Olin printer studio


My name is Alex Crease, and I’m one of four students who run the 3D printing space at Olin College of Engineering, where any and all students can learn to use our printers. I’m a member of Olin College’s Class of 2016, majoring in Engineering with Robotics. As a leader of the 3D printing space at Olin, I am always looking for new ways to use the 3D printers and share my ideas with the Olin community and the maker community as a whole.This blog is a way for me to both document and share my 3D printing research; I am developing a 3D printing technique called “co-processing”, which will be defined and refined in my weekly posts. This method will be introduced and developed over the course of my posts, and if you are interested in what I do feel free to contact me!

2 thoughts on “About

  1. Hi Alex I was directed to you as you may be able to help me. I currently have an M3D Printer and long story short I have a Nena17 Greg wade get4 extruder setup. The M3D doesn’t allow modifying the stepper motors per min step rates or filament feed rates and my issue is when I send 50mm command to extrude I actually get 150mm extruded. The gear ratio is the standard 47/9 as the normal Greg wade setup. Can you help me or maybe ots easy for you to redo the right size Gears I need to reduce the feed from 150 to 50mm . I attempted to use the online Gear Generator programs and asked the print community and they directed me to you. Please and thanks for any help.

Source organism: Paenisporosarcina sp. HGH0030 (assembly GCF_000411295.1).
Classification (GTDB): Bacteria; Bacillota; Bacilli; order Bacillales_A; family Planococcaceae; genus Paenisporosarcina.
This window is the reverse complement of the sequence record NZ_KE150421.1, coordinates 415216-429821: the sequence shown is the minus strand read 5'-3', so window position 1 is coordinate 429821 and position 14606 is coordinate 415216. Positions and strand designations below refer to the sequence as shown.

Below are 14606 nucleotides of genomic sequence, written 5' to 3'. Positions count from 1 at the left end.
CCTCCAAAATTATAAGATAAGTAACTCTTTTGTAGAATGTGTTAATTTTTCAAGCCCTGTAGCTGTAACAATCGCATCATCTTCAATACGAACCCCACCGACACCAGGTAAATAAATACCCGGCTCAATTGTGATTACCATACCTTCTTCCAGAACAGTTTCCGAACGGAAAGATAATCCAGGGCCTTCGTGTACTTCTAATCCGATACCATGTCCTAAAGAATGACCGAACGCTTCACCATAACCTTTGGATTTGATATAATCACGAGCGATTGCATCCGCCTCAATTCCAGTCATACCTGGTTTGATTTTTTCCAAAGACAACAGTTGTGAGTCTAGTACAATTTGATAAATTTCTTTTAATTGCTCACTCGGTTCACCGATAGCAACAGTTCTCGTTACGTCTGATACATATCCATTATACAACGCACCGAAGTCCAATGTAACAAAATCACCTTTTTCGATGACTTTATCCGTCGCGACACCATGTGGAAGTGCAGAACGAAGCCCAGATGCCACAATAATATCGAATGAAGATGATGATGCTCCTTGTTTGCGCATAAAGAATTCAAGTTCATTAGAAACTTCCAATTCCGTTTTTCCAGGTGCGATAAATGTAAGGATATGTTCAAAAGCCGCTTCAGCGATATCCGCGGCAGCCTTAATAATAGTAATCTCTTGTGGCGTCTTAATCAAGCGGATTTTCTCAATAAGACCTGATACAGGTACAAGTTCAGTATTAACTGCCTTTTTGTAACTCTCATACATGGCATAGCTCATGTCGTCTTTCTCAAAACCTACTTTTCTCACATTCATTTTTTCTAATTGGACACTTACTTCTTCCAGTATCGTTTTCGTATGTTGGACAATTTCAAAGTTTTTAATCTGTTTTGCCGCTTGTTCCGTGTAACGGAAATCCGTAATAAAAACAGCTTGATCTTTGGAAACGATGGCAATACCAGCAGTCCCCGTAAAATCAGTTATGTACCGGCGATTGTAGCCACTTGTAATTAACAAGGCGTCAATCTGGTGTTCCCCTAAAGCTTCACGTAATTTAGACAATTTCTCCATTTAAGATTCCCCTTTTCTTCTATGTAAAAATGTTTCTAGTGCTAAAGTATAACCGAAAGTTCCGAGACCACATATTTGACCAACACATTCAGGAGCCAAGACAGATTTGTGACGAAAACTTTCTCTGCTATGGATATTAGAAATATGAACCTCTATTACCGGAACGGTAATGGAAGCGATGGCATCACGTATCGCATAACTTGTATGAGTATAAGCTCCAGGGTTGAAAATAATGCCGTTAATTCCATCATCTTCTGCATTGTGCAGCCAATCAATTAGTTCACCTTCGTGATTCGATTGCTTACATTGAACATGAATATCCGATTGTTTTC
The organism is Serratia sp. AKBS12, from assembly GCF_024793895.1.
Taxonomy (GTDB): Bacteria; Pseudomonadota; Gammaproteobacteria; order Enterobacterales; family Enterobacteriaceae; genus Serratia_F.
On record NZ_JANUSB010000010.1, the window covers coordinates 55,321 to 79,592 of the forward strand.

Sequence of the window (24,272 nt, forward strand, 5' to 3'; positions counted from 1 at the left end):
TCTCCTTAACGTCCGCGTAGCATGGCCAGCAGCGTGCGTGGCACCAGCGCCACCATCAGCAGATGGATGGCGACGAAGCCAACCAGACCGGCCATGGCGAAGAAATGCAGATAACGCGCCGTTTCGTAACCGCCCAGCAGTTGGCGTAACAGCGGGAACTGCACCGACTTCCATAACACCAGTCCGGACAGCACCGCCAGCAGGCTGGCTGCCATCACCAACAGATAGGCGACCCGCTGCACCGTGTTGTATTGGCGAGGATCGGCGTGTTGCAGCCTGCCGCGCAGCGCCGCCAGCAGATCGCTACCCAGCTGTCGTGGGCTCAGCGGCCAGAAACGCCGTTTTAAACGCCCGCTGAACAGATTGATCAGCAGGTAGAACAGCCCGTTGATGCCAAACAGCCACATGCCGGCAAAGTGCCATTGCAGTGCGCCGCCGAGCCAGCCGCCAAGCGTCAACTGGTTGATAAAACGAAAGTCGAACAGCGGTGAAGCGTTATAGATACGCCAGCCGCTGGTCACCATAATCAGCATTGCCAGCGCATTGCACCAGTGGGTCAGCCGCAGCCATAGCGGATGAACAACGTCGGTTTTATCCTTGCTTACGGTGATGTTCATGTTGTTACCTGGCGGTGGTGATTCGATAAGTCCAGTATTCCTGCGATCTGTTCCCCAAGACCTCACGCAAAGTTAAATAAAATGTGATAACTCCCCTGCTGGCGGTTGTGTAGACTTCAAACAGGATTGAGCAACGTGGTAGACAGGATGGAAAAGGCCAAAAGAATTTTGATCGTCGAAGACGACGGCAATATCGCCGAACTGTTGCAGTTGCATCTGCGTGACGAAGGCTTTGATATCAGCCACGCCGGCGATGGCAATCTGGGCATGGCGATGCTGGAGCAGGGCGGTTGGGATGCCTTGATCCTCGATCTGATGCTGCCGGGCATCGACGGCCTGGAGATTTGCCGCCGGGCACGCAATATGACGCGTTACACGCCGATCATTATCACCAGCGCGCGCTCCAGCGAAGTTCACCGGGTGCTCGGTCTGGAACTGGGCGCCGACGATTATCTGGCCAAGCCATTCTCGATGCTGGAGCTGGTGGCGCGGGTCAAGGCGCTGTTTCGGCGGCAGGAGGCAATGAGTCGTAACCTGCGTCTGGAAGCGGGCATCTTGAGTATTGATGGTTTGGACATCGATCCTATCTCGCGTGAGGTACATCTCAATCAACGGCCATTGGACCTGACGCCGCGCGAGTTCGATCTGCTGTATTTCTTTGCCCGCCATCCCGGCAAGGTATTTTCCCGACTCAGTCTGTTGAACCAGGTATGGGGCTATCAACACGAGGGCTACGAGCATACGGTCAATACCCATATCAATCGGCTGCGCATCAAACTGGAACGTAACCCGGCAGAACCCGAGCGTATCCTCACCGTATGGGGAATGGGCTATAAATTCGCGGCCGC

1. Hi Joshua, just to clarify, do you need to make a set of gears that would make the feed rate the right size? It sounds like you need to take the current gear ratio (47/9), and reduce it by a factor of 3, so you’ll probably need to design a new set of gears or add on an additional gear set to get that ratio. I.e. the total gear ratio should be 47/3 instead of 47/9. The actual teeth on each gear would have to be some multiple of that (probably 141 and 9, maybe 94 and 6), but given those gear (with the same pitch size, a 141 tooth gear will be three times the size of a 47 tooth gear) sizes, you’d either need to increase the size of the extruder head by a lot, or have some gears with a really fine pitch (which I’m not sure a desktop 3D printer would be able to handle). You could also add on another set of gears coming off of the 47 tooth gear with a 3:1 ratio set, and have the smaller gear on the same shaft as the 47 tooth gear, and then the larger gear driving the filament. This would probably would probably be a lot more reasonable size-wise, but you’d still need to design a new gearbox and it would still be larger than what you have now.


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